Name Edward Reedy
|Doctoral advisor Franklin Pierce|
|Born April 22, 1940
Johnson City, Tennessee (1940-04-22) |
Institutions United States Army Reserve Georgia Tech Research Institute
Alma mater University of Tennessee
Known for Work in radar system development and electromagnetic scattering
Notable awards IEEE Third Millennium Medal Honorary alumnus of Georgia Tech
Education University of Tennessee
Edward K. Reedy (born April 22, 1940) was the director of the Georgia Tech Research Institute (GTRI) from 1998 to 2003, and correspondingly a vice president of the Georgia Institute of Technology. He first joined GTRI in 1970, and specialized in radar system development and electromagnetic scattering. Reedy held a variety of research and leadership positions within the organization, including the head of Research Operations and four years as associate director.
Early life and education
Reedy was born in Johnson City, Tennessee on April 22, 1940. He attended high school at Boones Creek High School. Reedy received a Bachelor of Science in 1963, a Master of Science in 1964 and a Ph.D. in 1968 in electrical engineering, all from the University of Tennessee.
Reedy was in the United States Army Reserve for 21 years, which included two years (1968-1970) as a Captain (Signal Corps Officer) at the Communications Electronics Command in Fort Monmouth, New Jersey.
In 1970, Reedy joined the Georgia Tech Research Institute as a junior research engineer. Reedy steadily progressed through the ranks; from 1974 to 1975, he was the head of the Systems Technology Branch; from 1975 to 1977 he was the Chief of the Radar Application Division; and from 1977 to 1990 (13 years) he was the director of GTRI's Radar and Instrumentation Laboratory. In 1990, he became a Laboratory Group Director, where he was responsible for approximately half of the organization. From 1993 to 1997, Reedy was the associate director of GTRI and director of research operations. Reedy has been an adjunct professor for Georgia Tech's School of Electrical and Computer Engineering since 1987.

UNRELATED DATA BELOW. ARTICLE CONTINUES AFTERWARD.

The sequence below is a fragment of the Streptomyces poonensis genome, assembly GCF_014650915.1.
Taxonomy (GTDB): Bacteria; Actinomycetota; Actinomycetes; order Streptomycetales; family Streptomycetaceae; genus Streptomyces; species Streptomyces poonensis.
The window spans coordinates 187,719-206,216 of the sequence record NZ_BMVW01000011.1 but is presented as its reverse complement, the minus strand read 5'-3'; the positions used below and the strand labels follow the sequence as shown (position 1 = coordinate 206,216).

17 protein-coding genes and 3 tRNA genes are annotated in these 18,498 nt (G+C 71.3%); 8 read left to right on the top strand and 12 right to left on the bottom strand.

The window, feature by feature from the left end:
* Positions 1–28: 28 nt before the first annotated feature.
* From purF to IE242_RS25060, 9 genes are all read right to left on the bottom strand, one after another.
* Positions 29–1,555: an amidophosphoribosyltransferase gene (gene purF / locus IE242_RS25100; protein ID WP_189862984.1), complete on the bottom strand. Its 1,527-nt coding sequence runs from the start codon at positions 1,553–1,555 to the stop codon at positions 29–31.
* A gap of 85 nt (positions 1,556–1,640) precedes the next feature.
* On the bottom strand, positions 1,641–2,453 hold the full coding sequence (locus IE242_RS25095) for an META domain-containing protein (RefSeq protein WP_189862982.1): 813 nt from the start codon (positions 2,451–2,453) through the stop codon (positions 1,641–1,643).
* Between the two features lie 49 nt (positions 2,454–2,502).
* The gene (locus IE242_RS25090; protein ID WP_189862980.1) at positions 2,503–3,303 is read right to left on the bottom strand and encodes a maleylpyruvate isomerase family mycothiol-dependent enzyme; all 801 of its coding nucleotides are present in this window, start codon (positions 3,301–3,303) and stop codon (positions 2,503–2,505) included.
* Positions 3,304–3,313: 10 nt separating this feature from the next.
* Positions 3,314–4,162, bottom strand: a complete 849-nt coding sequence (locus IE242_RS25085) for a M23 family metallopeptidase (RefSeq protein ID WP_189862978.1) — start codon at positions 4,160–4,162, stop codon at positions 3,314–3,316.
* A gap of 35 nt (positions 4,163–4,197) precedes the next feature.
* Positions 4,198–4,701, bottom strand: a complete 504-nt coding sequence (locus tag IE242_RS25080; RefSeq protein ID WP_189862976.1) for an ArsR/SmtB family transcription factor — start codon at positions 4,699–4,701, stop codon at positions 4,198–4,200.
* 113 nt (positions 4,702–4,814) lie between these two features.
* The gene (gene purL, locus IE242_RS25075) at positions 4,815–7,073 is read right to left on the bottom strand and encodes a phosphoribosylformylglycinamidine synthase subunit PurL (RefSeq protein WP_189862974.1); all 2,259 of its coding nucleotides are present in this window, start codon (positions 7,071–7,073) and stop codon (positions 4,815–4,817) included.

After GTRI director Richard Truly's departure in March 1997 to become director of the National Renewable Energy Laboratory, Reedy served as interim director for eight months, and was subsequently named director of GTRI. As director, Reedy was particularly influential in securing the $7.3 million in funding required to build the Food Processing Technology Building. Under his leadership, GTRI's first endowed chair was established in March 1998 in honor of Glen P. Robinson, the $1.5 million Glen P. Robinson Chair in Electro-Optics. GTRI and Georgia Tech played host to sitting president George W. Bush in March 2002, and demonstrated new technologies in a simulated disaster. In 2003, Reedy retired from the GTRI directorship after 33 years at the organization and seven as director. Reedy currently works part-time for the GTRI Sensors and Electromagnetic Applications Laboratory and as an independent consultant.
Memberships and honors
Reedy is an IEEE member, and was named an IEEE Fellow in 1991 "for technical leadership and contributions to developing and exploiting the millimeter wavelengths in radar applications". In 1995, he was the president of IEEE Aerospace and Electronic Systems Society. From 1998 to 2000, Reedy served on IEEE's national board and was Director of Division IX. In addition, Reedy has served on numerous IEEE committees including the IEEE Technical Activities Board (1995 to 2001). In 2000, he received the IEEE Third Millennium Medal. Since 2002, he has been on the IEEE Strategic Planning Committee, and since 2004, he has been on the selection committee for the IEEE Dennis J. Picard Medal for Radar Technologies and Applications. Reedy is currently Executive Chair of the 2012 IEEE Aerospace and Electronic Systems Society Radar Conference, RadarCon.
Reedy was on the Army Science Board for two three-year terms, from 1993 to 1996 and 1999 to 2005, and served on a Tri-Service Panel led by the Naval Research Advisory Committee to study the "Science and Technology Community in Crisis". In 2004, he was named an honorary alumnus of the Georgia Institute of Technology.